TAMU-CC Professor Compares Current Protests to Historic Movements

CORPUS CHRISTI, Texas – The waves of protests and rallies related to the Black Lives Matter movement and police misconduct are making history, even when compared to dramatic and widespread protests of the past.

“We are living through a historic moment for protest – in recent weeks, there have been Black Lives Matter protests in over 3,500 cities and towns around the world,” said Dr. Beth Robinson, Assistant Professor of History at Texas A&M University-Corpus Christi. “This comes on the heels of hundreds of labor strikes related to COVID-19, and not far off from the March for Our Lives high school walk-outs, the Women’s March, Standing Rock, Occupy Wall Street, and several others.”

Robinson said these protest waves have been massive, including millions of Americans – many of whom might not consider themselves “activists” and who would not have predicted that they would ever go to a “protest.”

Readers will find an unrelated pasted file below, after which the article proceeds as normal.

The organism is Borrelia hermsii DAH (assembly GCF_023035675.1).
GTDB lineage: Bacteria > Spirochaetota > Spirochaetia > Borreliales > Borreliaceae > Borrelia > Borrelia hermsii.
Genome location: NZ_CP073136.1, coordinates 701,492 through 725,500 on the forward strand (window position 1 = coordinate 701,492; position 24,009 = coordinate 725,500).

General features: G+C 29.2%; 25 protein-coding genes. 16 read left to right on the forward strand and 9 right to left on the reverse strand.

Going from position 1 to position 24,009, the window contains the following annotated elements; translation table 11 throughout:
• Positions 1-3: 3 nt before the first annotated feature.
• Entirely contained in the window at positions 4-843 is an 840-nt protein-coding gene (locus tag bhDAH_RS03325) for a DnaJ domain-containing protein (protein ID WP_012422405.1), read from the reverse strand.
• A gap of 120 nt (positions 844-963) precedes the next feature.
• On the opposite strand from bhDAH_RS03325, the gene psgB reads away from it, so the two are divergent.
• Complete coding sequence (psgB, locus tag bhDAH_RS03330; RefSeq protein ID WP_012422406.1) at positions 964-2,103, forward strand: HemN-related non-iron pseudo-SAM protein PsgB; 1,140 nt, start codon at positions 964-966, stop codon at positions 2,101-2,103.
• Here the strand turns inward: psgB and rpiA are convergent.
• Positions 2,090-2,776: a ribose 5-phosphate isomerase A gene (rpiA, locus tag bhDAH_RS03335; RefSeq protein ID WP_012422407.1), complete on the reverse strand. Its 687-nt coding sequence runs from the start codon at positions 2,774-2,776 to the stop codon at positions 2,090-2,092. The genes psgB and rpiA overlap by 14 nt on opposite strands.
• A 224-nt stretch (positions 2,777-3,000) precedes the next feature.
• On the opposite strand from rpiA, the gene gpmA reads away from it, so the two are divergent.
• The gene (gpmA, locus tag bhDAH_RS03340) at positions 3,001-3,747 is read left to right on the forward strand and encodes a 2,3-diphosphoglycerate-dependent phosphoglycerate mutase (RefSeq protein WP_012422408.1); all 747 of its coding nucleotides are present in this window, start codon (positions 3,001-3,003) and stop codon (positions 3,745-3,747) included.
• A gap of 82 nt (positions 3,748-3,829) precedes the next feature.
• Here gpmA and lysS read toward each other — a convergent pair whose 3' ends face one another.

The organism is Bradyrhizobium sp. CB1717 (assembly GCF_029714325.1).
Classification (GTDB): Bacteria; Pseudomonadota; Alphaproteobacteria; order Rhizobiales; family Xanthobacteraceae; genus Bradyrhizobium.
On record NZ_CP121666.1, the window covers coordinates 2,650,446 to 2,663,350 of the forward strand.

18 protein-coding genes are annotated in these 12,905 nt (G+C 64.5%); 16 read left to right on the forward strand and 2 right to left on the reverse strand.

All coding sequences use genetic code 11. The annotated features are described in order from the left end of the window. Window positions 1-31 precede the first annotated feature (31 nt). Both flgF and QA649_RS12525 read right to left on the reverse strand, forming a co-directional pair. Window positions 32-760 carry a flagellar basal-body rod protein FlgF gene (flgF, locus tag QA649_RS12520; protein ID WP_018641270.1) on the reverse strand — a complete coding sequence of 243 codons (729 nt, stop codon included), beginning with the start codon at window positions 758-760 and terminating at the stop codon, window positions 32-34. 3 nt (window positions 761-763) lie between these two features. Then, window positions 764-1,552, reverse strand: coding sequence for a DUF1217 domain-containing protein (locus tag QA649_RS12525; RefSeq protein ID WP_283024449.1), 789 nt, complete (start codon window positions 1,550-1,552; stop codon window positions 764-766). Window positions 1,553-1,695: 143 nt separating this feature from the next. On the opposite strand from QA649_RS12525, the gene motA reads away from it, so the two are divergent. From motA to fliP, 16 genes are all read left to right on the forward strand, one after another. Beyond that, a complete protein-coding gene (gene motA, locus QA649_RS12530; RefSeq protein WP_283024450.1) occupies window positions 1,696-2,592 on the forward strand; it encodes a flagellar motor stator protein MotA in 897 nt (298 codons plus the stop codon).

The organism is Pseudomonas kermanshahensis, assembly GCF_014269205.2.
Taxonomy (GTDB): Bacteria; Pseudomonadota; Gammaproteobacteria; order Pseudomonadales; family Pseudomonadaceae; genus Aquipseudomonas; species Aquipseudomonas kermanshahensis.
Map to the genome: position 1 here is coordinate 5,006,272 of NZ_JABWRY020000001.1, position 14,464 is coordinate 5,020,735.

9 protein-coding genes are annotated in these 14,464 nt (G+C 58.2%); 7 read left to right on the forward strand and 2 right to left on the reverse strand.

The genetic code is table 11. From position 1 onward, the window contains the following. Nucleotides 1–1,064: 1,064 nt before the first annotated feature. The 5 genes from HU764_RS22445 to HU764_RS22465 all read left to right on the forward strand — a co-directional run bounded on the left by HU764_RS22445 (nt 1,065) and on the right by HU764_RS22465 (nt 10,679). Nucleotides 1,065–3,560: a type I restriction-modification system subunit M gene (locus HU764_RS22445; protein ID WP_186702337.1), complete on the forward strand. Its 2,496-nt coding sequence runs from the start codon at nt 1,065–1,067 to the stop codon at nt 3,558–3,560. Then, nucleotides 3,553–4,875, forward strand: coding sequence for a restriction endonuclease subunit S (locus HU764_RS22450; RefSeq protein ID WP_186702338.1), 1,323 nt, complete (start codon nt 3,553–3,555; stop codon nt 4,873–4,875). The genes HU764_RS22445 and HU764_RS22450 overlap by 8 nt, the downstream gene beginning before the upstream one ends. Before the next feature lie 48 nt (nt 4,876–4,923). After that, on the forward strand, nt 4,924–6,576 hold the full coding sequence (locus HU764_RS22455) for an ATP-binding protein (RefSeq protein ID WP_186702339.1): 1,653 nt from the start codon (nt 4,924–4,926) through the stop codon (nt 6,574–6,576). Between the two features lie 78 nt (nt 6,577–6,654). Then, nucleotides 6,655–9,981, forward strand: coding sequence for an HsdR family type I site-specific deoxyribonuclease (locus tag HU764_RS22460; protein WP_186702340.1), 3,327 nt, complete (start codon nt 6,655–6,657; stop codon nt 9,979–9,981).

“We are witnessing a decade of protest not unlike the 1930s or the 1960s – this is a moment in which protest is increasingly seen as a normal and necessary part of our political culture,” said Robinson, who also is co-coordinator of the Women’s, Gender, and Sexuality Studies Program at the Island University.

Robinson taught a course on social movements during the Spring 2020 semester at Texas A&M-Corpus Christi.

“Many of the students who took my spring course on social movements will become high school history teachers,” Robinson said. Looking ahead to their careers as teachers, they are enthusiastic about incorporating information about important activities throughout recent history, such as strikes, sit-ins, marches, occupations, and other struggles to improve lives and communities, into their teaching, Robinson said.

“Some students are already passionate activists for social, racial, and economic justice, such as Chloe Torres, the winner of the 2020 Patrick J. Carroll History Student Engagement Award,” Robinson said.

The award is given annually to the student who best typifies the values of intellectual, social, and civic engagement that Dr. Carroll demonstrated over his long professional career at TAMU-CC. Carroll was a longtime professor of history, joining the Island University in 1976 and retiring in 2014.